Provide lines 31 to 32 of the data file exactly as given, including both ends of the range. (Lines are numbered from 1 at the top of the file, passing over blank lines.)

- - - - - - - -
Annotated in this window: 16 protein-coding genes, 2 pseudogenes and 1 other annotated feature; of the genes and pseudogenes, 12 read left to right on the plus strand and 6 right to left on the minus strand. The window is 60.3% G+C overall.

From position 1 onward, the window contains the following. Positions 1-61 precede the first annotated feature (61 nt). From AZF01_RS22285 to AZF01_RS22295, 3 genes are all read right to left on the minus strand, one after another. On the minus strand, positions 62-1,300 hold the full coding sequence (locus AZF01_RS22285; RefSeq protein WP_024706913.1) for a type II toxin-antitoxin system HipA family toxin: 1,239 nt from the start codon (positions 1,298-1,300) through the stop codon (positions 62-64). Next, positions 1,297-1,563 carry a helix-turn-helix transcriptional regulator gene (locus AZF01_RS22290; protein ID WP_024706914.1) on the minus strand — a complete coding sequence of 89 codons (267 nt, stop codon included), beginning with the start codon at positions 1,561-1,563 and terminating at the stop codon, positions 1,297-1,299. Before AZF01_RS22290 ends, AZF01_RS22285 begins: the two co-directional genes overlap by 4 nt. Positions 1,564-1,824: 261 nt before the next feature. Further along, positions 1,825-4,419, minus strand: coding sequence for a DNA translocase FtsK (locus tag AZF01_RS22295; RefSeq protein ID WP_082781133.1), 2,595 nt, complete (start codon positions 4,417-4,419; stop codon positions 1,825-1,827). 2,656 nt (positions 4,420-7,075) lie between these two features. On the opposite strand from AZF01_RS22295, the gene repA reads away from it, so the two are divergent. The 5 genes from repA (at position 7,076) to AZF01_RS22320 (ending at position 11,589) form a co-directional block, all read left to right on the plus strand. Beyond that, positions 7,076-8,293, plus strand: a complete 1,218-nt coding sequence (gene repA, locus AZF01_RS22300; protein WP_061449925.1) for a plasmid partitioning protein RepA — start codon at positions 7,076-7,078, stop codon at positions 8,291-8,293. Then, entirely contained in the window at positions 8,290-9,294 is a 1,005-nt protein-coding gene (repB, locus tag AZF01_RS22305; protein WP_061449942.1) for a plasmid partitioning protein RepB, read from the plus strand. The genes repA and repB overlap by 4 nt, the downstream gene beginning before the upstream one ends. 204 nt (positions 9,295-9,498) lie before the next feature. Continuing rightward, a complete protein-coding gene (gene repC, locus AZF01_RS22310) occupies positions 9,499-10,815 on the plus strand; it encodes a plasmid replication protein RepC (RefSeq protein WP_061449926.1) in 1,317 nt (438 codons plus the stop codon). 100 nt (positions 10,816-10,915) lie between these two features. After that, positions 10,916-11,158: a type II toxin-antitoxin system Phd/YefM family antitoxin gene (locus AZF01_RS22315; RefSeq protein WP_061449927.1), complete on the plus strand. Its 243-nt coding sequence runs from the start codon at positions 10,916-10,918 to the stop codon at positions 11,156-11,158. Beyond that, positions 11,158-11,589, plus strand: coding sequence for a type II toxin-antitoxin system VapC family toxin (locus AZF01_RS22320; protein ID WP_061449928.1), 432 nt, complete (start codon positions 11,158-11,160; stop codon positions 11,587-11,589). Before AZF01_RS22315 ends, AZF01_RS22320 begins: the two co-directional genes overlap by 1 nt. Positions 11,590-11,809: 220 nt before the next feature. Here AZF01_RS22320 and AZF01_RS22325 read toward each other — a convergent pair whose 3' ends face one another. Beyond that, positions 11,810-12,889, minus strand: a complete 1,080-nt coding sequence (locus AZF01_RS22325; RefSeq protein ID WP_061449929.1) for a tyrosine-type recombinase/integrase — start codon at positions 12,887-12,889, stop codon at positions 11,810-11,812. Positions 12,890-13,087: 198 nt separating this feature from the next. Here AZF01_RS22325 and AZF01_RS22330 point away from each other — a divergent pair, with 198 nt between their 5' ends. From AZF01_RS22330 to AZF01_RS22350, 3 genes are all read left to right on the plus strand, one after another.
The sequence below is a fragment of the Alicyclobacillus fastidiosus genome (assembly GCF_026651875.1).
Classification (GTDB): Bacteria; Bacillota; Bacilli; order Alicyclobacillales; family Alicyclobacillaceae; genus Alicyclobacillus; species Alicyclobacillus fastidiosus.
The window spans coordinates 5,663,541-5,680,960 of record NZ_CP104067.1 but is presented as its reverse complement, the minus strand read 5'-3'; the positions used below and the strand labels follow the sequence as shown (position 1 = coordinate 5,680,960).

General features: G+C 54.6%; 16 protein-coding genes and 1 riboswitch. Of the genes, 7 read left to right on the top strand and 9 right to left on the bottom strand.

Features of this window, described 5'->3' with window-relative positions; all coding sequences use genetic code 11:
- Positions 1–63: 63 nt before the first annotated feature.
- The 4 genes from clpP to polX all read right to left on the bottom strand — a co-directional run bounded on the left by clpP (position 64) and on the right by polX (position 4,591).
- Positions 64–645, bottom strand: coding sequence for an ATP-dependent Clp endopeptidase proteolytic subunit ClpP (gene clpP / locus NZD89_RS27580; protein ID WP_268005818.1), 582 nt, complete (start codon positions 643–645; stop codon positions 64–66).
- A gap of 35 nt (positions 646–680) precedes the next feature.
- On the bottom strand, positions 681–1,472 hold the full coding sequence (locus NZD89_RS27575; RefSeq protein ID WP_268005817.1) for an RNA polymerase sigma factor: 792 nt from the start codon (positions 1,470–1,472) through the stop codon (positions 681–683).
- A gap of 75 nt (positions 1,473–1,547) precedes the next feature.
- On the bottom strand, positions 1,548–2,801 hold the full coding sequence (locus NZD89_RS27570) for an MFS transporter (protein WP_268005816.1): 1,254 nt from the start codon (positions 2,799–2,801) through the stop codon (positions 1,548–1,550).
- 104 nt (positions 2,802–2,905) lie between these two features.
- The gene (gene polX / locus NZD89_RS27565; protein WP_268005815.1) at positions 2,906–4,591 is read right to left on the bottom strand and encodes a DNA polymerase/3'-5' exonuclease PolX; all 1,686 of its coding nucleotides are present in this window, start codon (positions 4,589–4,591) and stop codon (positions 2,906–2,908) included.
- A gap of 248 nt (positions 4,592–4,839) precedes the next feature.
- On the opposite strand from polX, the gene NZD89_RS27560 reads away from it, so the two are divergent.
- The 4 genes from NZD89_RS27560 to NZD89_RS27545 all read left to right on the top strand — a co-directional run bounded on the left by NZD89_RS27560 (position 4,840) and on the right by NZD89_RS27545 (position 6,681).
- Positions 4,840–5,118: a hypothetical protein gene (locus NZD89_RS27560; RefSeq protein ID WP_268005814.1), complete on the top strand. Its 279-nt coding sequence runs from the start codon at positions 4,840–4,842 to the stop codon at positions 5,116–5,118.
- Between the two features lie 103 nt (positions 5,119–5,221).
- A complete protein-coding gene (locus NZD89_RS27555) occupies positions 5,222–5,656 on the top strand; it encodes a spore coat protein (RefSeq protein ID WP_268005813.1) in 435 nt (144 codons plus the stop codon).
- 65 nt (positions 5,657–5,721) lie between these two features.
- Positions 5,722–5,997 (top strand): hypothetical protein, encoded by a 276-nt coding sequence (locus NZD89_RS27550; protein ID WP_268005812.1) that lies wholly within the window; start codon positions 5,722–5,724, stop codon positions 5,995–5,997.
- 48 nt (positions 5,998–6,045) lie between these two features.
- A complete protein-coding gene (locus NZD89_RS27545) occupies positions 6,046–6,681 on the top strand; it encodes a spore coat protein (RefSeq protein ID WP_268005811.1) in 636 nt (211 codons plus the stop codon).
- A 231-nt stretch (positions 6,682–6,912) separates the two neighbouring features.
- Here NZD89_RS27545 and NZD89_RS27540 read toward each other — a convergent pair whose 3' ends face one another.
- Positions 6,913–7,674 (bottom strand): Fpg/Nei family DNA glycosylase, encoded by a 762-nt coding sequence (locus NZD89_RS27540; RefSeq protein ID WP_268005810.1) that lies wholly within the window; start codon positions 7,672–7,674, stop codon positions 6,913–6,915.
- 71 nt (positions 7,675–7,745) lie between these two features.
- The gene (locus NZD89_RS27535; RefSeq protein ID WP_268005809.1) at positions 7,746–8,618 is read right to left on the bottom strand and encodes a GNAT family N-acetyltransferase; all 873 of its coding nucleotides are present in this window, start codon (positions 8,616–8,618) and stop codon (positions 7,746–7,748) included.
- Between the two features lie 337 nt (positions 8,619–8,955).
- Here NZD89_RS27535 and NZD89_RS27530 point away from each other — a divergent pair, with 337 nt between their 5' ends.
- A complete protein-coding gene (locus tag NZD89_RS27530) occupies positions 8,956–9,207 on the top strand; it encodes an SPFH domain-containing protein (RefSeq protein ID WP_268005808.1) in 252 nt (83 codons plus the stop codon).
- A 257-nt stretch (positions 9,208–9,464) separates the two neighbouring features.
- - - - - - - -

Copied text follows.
- The gene (locus NZD89_RS27535; RefSeq protein ID WP_268005809.1) at positions 7,746–8,618 is read right to left on the bottom strand and encodes a GNAT family N-acetyltransferase; all 873 of its coding nucleotides are present in this window, start codon (positions 8,616–8,618) and stop codon (positions 7,746–7,748) included.
- Between the two features lie 337 nt (positions 8,619–8,955).